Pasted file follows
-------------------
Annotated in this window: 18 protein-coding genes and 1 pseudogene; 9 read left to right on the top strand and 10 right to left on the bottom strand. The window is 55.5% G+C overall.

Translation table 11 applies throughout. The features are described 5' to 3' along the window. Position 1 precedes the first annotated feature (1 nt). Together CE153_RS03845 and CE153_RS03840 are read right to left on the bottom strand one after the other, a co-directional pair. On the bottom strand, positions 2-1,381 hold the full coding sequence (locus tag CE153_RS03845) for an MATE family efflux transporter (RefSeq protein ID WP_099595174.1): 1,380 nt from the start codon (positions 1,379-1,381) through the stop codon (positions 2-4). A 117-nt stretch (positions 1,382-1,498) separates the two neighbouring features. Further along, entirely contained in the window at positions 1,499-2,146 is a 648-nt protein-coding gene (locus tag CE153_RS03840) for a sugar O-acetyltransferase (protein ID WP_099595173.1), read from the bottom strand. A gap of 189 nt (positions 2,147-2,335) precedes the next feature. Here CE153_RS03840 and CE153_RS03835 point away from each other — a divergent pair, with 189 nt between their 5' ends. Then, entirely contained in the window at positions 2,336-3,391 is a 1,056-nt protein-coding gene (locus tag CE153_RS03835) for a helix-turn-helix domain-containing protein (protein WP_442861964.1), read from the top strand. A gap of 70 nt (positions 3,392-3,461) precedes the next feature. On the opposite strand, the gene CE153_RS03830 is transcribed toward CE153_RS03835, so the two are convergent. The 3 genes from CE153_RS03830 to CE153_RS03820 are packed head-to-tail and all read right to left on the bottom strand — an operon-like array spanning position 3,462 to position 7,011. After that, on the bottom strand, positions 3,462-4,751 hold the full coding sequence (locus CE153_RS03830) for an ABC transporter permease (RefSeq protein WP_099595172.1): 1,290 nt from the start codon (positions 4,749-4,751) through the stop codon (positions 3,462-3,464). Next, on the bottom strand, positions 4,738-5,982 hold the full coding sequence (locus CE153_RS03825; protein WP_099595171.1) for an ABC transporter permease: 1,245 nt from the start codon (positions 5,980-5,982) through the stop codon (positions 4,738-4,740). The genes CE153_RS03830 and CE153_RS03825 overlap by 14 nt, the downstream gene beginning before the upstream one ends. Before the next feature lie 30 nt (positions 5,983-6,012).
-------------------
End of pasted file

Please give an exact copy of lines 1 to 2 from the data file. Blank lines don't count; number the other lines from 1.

Annotated in this window: 18 protein-coding genes and 1 pseudogene; 9 read left to right on the top strand and 10 right to left on the bottom strand. The window is 55.5% G+C overall.

Translation table 11 applies throughout. The features are described 5' to 3' along the window. Position 1 precedes the first annotated feature (1 nt). Together CE153_RS03845 and CE153_RS03840 are read right to left on the bottom strand one after the other, a co-directional pair. On the bottom strand, positions 2-1,381 hold the full coding sequence (locus tag CE153_RS03845) for an MATE family efflux transporter (RefSeq protein ID WP_099595174.1): 1,380 nt from the start codon (positions 1,379-1,381) through the stop codon (positions 2-4). A 117-nt stretch (positions 1,382-1,498) separates the two neighbouring features. Further along, entirely contained in the window at positions 1,499-2,146 is a 648-nt protein-coding gene (locus tag CE153_RS03840) for a sugar O-acetyltransferase (protein ID WP_099595173.1), read from the bottom strand. A gap of 189 nt (positions 2,147-2,335) precedes the next feature. Here CE153_RS03840 and CE153_RS03835 point away from each other — a divergent pair, with 189 nt between their 5' ends. Then, entirely contained in the window at positions 2,336-3,391 is a 1,056-nt protein-coding gene (locus tag CE153_RS03835) for a helix-turn-helix domain-containing protein (protein WP_442861964.1), read from the top strand. A gap of 70 nt (positions 3,392-3,461) precedes the next feature. On the opposite strand, the gene CE153_RS03830 is transcribed toward CE153_RS03835, so the two are convergent. The 3 genes from CE153_RS03830 to CE153_RS03820 are packed head-to-tail and all read right to left on the bottom strand — an operon-like array spanning position 3,462 to position 7,011. After that, on the bottom strand, positions 3,462-4,751 hold the full coding sequence (locus CE153_RS03830) for an ABC transporter permease (RefSeq protein WP_099595172.1): 1,290 nt from the start codon (positions 4,749-4,751) through the stop codon (positions 3,462-3,464). Next, on the bottom strand, positions 4,738-5,982 hold the full coding sequence (locus CE153_RS03825; protein WP_099595171.1) for an ABC transporter permease: 1,245 nt from the start codon (positions 5,980-5,982) through the stop codon (positions 4,738-4,740). The genes CE153_RS03830 and CE153_RS03825 overlap by 14 nt, the downstream gene beginning before the upstream one ends. Before the next feature lie 30 nt (positions 5,983-6,012).